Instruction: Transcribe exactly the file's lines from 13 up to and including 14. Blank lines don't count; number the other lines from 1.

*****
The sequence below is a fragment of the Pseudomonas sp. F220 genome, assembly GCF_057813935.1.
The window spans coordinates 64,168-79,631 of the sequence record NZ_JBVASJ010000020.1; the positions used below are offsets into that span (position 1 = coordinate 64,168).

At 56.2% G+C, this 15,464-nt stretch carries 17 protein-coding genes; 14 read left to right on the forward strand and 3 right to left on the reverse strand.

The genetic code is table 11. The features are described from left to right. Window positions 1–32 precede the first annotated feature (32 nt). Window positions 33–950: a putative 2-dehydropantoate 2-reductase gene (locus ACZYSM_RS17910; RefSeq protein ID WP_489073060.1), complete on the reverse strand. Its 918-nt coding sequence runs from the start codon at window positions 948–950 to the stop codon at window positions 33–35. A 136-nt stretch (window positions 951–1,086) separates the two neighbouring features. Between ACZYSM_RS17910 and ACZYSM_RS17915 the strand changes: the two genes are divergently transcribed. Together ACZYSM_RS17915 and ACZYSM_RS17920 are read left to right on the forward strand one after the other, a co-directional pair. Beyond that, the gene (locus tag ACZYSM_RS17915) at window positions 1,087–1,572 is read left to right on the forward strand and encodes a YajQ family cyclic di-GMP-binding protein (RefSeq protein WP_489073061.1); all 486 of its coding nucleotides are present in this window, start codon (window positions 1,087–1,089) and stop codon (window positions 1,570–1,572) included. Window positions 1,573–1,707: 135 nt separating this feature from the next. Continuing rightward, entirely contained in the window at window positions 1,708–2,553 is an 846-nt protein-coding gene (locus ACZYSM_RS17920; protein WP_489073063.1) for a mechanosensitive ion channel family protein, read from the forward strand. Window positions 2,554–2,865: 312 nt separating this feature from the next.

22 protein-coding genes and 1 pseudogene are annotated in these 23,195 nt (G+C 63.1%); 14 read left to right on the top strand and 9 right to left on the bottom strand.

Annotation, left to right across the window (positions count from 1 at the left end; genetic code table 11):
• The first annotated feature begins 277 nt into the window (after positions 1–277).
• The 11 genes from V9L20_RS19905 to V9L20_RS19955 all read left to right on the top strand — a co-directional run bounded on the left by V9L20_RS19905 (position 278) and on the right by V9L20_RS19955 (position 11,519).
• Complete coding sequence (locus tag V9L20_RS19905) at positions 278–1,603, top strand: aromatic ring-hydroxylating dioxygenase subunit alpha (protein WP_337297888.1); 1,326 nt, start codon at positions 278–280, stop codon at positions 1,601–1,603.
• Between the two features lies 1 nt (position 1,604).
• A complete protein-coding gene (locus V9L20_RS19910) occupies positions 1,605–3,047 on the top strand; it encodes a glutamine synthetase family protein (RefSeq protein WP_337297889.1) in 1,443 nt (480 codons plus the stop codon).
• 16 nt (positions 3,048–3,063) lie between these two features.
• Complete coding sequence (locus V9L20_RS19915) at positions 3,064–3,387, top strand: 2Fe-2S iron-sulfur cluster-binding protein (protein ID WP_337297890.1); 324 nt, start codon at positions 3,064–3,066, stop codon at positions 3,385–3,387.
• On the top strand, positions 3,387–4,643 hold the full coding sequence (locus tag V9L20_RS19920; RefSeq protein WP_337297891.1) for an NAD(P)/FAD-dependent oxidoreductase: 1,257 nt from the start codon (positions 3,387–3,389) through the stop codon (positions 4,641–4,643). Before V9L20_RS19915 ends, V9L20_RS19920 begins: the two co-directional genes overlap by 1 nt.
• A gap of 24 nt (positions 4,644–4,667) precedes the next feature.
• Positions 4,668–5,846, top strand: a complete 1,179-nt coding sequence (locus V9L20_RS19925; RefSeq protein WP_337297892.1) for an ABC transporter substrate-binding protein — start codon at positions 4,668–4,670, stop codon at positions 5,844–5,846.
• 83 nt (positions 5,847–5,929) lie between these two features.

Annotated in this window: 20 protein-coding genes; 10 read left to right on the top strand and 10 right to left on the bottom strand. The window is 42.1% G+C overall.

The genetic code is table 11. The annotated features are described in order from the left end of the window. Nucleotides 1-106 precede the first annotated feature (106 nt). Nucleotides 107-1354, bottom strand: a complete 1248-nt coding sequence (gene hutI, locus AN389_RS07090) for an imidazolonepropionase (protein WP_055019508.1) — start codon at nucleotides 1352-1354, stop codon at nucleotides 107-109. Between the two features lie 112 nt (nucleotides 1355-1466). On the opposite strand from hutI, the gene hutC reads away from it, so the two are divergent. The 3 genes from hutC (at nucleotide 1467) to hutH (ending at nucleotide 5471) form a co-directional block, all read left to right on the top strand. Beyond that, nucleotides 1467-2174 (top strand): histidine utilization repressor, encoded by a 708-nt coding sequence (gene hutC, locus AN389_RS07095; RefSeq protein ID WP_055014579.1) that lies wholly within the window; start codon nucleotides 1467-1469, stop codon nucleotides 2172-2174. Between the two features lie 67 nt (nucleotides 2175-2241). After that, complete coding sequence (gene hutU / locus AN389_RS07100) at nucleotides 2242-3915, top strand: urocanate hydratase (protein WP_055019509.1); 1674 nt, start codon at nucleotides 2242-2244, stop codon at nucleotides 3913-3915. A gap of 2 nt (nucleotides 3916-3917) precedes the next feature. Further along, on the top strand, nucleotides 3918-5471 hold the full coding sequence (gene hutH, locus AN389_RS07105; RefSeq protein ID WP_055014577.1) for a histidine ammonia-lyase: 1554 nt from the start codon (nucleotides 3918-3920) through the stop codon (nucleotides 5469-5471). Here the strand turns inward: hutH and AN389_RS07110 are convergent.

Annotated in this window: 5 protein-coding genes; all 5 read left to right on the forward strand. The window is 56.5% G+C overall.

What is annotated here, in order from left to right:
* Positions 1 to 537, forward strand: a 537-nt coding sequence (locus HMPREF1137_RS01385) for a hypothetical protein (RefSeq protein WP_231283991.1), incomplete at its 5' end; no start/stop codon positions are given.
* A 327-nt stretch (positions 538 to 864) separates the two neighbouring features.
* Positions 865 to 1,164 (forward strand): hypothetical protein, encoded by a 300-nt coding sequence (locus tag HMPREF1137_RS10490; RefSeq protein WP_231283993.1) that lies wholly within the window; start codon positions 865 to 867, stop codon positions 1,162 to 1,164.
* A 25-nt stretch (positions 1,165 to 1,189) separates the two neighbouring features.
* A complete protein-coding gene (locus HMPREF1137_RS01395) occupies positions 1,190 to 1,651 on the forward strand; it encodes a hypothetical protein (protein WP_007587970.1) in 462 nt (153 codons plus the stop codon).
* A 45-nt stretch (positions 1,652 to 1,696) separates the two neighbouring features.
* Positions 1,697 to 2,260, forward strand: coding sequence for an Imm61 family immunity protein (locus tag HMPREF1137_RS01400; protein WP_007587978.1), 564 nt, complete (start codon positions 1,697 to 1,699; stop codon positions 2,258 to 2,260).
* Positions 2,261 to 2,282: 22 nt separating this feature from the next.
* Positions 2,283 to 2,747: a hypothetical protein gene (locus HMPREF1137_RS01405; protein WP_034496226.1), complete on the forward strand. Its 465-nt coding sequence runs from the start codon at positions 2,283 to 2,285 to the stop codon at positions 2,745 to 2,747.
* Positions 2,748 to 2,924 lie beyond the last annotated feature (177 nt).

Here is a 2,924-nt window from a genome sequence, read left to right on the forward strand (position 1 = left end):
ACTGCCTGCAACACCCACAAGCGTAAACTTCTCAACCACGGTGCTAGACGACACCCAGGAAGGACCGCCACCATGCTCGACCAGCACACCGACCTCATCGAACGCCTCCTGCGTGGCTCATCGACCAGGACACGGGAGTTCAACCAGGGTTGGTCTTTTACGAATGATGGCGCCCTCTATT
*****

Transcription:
• Complete coding sequence (locus V9L20_RS19915) at positions 3,064–3,387, top strand: 2Fe-2S iron-sulfur cluster-binding protein (protein ID WP_337297890.1); 324 nt, start codon at positions 3,064–3,066, stop codon at positions 3,385–3,387.
• On the top strand, positions 3,387–4,643 hold the full coding sequence (locus tag V9L20_RS19920; RefSeq protein WP_337297891.1) for an NAD(P)/FAD-dependent oxidoreductase: 1,257 nt from the start codon (positions 3,387–3,389) through the stop codon (positions 4,641–4,643). Before V9L20_RS19915 ends, V9L20_RS19920 begins: the two co-directional genes overlap by 1 nt.